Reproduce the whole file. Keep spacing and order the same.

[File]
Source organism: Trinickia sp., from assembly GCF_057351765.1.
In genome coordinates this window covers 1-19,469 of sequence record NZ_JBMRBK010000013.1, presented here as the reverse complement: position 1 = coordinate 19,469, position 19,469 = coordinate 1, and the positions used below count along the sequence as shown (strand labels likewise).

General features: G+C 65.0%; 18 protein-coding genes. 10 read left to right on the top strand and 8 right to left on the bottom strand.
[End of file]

Source organism: Trinickia sp., from assembly GCF_057351765.1.
In genome coordinates this window covers 1-19,469 of sequence record NZ_JBMRBK010000013.1, presented here as the reverse complement: position 1 = coordinate 19,469, position 19,469 = coordinate 1, and the positions used below count along the sequence as shown (strand labels likewise).

General features: G+C 65.0%; 18 protein-coding genes. 10 read left to right on the top strand and 8 right to left on the bottom strand.